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Sir Jim Ratcliffe is plotting a £100m fire sale of Manchester United’s unwanted stars

Ineos wants to sell players in bid to ease FFP restrictions.

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Sir Jim Ratcliffe is reportedly gearing up for a significant clear-out at Manchester United, with plans to offload players deemed surplus to requirements, potentially raising £100m, starting with Mason Greenwood. This development follows a report by Pete Hall of iPaperSport, which suggests that the sale is anticipated after Ratcliffe’s stake in the club is officially confirmed.

The Ineos chief is set to prioritise a revamp at the board level, but his focus will quickly turn to reshaping the squad. Greenwood is viewed as a prime candidate for a high-value transfer, especially as profits from academy players are considered highly favorable under Financial Fair Play rules.

Greenwood’s situation has stabilised, making a potential transfer less risky now than it was when Getafe showed interest in the past. This calm comes after a period of significant opposition from fans and activist groups.

Beyond Greenwood, as per the report, the club might also part ways with other homegrown talents. Scott McTominay, despite his contributions this season, is seen as expendable. There’s anticipation that West Ham might reignite their interest in the Scottish player. Additionally, academy products Hannibal Mejbri and Alvaro Fernandez, currently out on loan, have clauses in their contracts that could see their moves become permanent.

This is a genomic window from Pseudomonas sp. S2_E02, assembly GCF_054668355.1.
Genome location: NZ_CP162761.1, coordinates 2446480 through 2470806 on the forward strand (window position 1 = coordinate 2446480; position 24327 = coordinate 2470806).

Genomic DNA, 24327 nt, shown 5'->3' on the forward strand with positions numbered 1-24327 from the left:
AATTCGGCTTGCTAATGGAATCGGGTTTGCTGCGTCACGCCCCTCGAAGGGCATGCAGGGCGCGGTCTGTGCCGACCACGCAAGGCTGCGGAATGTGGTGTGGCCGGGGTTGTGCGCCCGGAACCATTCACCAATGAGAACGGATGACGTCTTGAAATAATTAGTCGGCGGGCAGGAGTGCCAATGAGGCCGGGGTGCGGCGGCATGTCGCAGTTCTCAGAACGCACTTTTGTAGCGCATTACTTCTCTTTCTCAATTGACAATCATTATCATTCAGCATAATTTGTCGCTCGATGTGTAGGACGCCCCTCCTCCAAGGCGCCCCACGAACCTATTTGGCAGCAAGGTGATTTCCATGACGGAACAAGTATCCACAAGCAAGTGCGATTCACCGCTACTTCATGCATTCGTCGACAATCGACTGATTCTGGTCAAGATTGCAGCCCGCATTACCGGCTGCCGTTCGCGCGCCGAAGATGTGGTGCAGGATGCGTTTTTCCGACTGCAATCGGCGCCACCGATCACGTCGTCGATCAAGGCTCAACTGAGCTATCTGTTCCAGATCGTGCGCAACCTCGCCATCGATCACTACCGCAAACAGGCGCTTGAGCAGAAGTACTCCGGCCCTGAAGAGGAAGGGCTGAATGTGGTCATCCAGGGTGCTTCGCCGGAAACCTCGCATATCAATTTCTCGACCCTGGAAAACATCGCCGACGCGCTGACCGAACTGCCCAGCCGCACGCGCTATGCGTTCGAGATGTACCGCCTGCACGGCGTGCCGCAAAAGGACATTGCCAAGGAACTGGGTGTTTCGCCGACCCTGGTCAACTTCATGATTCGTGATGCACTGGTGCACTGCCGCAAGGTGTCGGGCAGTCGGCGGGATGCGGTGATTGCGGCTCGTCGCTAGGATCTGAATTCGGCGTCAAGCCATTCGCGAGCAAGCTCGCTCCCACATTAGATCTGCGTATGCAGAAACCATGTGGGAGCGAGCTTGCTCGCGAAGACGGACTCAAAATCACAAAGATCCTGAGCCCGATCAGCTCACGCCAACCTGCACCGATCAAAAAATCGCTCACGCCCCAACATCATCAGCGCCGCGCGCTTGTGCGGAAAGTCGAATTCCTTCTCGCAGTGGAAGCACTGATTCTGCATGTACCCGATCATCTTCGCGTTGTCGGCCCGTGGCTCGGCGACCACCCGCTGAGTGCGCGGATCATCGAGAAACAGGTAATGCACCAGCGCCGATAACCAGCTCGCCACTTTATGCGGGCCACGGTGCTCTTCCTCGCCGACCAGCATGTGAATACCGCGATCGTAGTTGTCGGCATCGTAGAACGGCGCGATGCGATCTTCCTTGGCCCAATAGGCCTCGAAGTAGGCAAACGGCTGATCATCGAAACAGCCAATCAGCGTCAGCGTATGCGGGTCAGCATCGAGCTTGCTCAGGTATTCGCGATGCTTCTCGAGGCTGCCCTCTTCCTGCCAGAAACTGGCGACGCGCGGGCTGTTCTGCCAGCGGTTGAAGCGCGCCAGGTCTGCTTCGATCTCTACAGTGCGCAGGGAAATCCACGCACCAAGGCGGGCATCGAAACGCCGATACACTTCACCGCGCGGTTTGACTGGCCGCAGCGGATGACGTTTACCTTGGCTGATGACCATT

Further to these potential academy product sales, the report by iPaperSport, citing inside sources, reveals that Manchester United has been exploring transfer opportunities for several high-profile players to clubs in Saudi Arabia. This was following a visit by United’s football director John Murtough to the region during the Club World Cup in December. Among those mentioned are Aaron Wan-Bissaka, Casemiro, Jadon Sancho, and Antony, though no official offers have been made yet.

This strategy of offloading high earners aligns with the new management’s approach to economising the club’s finances. The move stands in contrast to United’s recent struggles in generating substantial income from player sales, a feat achieved by other clubs like Manchester City, Brighton, and Liverpool with their young talents.

According to Pete Hall’s report, if the new United leadership succeeds in garnering around £200m from these sales, it could mark the beginning of a significant transformation under the guidance of Ineos and Ratcliffe.

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